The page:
Saudis, and Arabs for that matter, have an obsessive love for money, matched in our part of the world by the Pathan or the Sikh somewhat, if not fully. The difference is that Pathans and Sikhs both have plenty in the lands they live in, not the Saudis. Less the oil, they have always been short of food and means of livelihood as hardly anything grew in their deserts. Their harsh unsupportive environment forced them to become highwaymen for hire, ferrying the trade goods of richer nations on the ends of the desert and beyond. Those who were not involved in running trade caravans were busy raiding the same. Their land bridge geographical location between productive Asia, Africa and Europe helped them to become exchange traders or midway transit men. Since they produced literally nothing but had to sell others’ goods, therefore they developed excellent linguistic skills, which is why Arabic is such an eloquent language.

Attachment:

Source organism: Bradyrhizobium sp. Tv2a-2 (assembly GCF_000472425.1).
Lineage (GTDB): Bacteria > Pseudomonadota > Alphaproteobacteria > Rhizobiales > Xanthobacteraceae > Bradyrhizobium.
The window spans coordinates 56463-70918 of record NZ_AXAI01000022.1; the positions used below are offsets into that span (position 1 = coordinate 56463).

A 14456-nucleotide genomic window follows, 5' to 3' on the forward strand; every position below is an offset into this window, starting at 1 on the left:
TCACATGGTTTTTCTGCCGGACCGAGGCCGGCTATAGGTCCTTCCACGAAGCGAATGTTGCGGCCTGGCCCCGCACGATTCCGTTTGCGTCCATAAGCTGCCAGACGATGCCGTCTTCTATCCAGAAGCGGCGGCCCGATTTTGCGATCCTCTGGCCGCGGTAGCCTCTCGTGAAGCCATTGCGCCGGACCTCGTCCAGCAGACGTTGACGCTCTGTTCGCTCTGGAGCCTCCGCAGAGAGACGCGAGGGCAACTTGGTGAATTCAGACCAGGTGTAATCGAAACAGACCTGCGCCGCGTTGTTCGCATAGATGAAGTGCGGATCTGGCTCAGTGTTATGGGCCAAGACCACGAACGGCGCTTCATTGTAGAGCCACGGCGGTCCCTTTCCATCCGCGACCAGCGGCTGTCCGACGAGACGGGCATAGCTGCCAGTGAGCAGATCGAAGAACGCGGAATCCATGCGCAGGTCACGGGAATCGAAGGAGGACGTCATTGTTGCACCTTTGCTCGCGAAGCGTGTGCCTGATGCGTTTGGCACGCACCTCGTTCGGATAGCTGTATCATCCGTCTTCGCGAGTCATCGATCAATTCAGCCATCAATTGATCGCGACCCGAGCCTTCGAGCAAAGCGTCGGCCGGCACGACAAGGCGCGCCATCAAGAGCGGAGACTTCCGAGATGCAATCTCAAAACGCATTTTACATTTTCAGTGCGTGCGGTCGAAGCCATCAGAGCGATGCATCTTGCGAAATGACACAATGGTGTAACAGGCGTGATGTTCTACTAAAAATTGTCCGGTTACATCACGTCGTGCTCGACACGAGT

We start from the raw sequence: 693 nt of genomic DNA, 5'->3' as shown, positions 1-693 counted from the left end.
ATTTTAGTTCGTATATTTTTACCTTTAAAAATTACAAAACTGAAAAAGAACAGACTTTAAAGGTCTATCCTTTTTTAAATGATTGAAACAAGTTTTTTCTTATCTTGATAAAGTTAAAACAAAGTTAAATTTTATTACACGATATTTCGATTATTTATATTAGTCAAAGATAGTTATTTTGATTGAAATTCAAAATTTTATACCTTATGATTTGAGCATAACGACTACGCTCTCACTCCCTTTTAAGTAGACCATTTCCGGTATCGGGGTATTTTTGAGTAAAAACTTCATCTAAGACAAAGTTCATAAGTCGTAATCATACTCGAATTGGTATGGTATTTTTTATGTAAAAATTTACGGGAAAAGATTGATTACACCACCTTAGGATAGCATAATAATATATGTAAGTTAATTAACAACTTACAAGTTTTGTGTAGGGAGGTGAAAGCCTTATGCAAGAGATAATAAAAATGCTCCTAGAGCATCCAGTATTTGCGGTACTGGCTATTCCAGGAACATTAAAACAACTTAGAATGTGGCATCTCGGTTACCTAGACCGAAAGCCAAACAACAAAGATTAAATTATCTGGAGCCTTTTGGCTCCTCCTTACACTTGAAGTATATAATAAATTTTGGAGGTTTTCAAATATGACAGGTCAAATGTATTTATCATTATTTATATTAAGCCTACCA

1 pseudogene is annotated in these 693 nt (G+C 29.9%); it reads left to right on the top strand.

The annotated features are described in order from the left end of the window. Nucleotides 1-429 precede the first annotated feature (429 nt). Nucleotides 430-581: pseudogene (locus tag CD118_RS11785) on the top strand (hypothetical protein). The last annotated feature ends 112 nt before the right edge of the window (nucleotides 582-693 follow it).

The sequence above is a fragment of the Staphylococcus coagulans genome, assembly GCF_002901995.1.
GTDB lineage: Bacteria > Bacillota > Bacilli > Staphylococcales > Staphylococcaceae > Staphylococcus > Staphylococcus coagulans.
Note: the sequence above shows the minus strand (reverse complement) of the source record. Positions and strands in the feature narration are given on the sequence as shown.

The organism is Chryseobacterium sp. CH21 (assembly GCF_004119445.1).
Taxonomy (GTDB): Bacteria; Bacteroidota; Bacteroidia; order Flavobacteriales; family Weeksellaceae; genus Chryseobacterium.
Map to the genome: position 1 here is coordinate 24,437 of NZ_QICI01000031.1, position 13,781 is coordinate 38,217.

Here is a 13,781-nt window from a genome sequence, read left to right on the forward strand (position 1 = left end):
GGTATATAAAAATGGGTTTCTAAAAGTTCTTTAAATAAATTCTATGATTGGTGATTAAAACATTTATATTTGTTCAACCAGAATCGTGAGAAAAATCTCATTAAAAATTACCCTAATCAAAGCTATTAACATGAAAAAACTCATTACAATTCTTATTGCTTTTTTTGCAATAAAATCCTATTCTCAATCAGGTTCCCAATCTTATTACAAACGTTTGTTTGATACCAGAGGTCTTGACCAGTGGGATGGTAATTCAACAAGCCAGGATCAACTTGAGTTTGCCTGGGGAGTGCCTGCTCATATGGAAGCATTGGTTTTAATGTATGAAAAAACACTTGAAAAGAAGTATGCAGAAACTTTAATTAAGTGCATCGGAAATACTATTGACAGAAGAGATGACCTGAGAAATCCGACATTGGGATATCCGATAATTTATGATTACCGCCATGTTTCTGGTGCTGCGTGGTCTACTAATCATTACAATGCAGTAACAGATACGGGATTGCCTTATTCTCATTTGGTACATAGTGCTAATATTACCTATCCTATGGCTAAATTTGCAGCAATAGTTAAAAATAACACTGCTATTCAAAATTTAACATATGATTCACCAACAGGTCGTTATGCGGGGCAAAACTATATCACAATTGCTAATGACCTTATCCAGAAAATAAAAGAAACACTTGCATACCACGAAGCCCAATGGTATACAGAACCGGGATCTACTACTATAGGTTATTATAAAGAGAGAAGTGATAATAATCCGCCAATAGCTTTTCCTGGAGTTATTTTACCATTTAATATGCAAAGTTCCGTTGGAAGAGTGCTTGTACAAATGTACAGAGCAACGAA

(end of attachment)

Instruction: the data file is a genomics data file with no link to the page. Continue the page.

Arabs are racial exclusivists and the Saudis, a degree more, arrogant too. However, Kuwaitis excel in both fields. This racist arrogance does not stem from any real world class achievement but their age old ability to ply one’s merchandise to the other at exorbitant rates, making the other believe that the deal was fair, employing a clever-merchant syndrome. The other reason has been the inelasticity of their bare bones social capsule, which was unable to absorb any external influence or people. Their mercantile ability was polished after the advent of Islam with a large dose of missionary zeal and truth on the pain of divine condemnation forever. However, a few centuries on, this zeal waned and skillful statecraft replaced the art of salesmanship. Both required nearly the same neuro transmissions.